The Millennium Challenge Corporation (MCC) was designed to provide large-scale grant funding to poor, well-governed countries. It’s become clear, however, that the (legislated) definition of which countries are “poor” is inadequate. In a
For some time, we’ve been cheering MCC’s interest in pursuing approaches that pay for outcomes and encouraging the agency’s stakeholders to get onboard (here and here). Now we can applaud an important step forward. The agency’s new compact with Morocco, which both partners celebrated at an event last Thursday in Rabat, spells out the potential for a results-based financing component—a welcome development.
Dreary weather in Washington aside, it’s Sunshine Week this week—an opportunity to put the limelight on US Government transparency efforts. And because the December 2015 Busan deadline to fully implement the International Aid Transparency Initiative (IATI) has come and gone, this year’s celebration of open government is a particularly good time to take a hard look at US Government progress in foreign assistance transparency.
After more than a decade of operations, MCC has made the shift from innovative start-up to established donor agency. “MCC NEXT,” the agency’s new, much-anticipated strategic plan, takes a hard look at how the poverty and development landscape has evolved over the past decade and stakes out the position a more mature MCC should take in this new context.
Earlier this week, CGD president Nancy Birdsall testified before the Senate Foreign Relations Committee at a hearing on the Millennium Challenge Corporation. A main impetus for the hearing was the introduction this summer of legislation (S. 1605) that would enable MCC to pursue regionally-focused investments with eligible countries. The hearing itself, however, was wide-ranging, covering the “current operations and authority” of MCC.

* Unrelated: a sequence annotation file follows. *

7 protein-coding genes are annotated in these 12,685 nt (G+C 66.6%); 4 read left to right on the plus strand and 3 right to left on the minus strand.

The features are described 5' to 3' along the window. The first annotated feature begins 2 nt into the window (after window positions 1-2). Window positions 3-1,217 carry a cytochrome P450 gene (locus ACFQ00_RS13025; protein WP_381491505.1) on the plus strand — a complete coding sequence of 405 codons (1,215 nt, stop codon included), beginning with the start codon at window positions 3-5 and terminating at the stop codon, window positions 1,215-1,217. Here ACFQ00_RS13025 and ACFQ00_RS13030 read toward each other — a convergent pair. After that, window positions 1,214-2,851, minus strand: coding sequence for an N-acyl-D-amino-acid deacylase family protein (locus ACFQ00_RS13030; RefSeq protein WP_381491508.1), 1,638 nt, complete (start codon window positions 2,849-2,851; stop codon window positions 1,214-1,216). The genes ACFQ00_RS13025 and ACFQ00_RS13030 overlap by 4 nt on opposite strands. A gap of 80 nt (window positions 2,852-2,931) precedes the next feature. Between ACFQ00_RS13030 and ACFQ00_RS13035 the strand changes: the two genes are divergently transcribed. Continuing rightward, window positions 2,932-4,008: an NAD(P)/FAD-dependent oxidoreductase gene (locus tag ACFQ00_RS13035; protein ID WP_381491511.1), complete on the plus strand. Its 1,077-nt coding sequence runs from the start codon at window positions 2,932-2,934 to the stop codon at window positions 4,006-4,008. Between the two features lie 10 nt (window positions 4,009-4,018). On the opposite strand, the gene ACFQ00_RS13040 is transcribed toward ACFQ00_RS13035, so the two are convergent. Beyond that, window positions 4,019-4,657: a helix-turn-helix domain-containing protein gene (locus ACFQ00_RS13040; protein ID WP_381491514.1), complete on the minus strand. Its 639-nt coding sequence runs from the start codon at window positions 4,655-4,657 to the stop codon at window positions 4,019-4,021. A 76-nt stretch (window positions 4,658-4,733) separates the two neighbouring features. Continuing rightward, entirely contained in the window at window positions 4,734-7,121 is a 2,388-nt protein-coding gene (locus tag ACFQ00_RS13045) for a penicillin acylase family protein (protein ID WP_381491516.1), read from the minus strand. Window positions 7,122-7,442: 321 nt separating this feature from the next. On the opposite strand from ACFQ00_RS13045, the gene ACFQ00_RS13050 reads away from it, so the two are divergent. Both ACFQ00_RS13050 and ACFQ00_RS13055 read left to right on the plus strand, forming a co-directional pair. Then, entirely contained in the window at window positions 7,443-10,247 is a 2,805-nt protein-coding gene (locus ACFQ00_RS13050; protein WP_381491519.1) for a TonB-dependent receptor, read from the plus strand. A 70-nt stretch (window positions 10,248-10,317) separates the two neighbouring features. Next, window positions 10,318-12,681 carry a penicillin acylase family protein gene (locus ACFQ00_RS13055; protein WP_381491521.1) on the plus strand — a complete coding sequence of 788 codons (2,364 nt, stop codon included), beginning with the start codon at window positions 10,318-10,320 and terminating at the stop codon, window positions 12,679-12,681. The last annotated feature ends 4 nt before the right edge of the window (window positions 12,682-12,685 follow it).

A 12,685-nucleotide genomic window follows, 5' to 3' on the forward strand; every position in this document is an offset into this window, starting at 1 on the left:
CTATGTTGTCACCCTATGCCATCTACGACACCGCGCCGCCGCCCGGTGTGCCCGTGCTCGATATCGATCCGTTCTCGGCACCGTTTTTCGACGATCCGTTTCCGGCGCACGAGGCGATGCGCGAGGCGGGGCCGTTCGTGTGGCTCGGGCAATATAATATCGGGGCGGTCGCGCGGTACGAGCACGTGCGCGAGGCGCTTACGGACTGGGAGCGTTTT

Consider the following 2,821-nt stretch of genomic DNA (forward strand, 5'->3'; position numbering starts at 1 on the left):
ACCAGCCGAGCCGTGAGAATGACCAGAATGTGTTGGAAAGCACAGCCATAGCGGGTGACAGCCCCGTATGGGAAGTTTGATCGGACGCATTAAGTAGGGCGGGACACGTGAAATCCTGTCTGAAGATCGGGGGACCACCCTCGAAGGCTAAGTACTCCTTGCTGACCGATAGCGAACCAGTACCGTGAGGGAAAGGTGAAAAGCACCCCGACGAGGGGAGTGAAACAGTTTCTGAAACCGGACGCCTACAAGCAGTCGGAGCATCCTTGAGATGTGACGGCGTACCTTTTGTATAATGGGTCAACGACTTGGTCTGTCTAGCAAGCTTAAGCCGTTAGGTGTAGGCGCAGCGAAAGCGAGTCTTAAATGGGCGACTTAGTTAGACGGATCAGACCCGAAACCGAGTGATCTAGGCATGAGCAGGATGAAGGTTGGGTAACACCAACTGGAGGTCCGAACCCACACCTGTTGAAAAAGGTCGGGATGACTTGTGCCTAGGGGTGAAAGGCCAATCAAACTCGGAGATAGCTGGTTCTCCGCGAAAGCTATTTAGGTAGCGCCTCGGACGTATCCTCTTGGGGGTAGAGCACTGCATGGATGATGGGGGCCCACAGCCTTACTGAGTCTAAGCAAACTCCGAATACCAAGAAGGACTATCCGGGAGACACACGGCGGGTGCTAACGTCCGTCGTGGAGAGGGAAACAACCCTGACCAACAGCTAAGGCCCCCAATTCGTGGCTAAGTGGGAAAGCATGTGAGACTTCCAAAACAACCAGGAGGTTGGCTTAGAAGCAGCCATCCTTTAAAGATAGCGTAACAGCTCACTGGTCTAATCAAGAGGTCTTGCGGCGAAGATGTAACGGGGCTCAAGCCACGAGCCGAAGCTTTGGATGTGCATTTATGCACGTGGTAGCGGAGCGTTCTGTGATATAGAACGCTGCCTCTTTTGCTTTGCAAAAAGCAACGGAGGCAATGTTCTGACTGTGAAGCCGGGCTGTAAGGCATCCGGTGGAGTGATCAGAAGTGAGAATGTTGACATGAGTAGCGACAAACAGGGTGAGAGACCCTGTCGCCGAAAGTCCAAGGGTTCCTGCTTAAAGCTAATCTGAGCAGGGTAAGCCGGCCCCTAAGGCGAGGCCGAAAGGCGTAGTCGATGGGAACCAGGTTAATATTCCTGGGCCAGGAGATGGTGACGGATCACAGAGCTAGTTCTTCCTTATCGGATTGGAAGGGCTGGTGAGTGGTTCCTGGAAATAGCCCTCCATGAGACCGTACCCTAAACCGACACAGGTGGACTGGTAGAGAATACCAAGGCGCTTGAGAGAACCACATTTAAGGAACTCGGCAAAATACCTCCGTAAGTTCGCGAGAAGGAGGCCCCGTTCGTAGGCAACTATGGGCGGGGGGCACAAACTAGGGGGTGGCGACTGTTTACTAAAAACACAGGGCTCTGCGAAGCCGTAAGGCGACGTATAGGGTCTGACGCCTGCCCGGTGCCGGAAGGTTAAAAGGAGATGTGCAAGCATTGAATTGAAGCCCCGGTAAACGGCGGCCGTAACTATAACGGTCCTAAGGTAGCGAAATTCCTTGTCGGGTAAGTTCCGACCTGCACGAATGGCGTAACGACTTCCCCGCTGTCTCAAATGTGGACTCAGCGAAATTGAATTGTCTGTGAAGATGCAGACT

The House’s FY16 SFOPS spending bill didn’t respond to the Millennium Challenge Corporation’s request for substantially more funding this year. (The legislation maintains the agency’s FY15 level of $900 million.) But I was happy to see clear evidence of the House’s desire to better track the economic rationale behind MCC’s programs in the accompanying explanatory language.
Our celebration of MCC’s tenth birthday continued last week with a thought-provoking open conversation with MCC CEO Dana J. Hyde. The well-attended public event, co-hosted by CGD and the Brookings Institute, was a fantastic opportunity to hear, from MCC’s own leadership, a reflection on the agency’s first ten years and a vision for the agency’s future. (If you missed it, you can watch it here.)
Now that MCC has completed 18 compacts worth over $6 billion, many stakeholders are increasingly anxious to understand more about what these investments have actually achieved. After all, a focus on results is a key component of MCC’s core model, and the agency is known for pushing the envelope in this area. MCC’s rigorous ex-post evaluations will be the critical piece that tells the story about development impact, but the results of these studies aren’t usually available
MCC has long applied rigorous environmental safeguards and standards to its investments in partner countries. And since President Obama’s September 2014 Executive Order on Climate-Resilient International Development, MCC (along with other key USG foreign assistance agencies) has been expanding its efforts to ensure that it considers climate change risk—and, where possible, mechanisms for adaptation—in investment planning and execution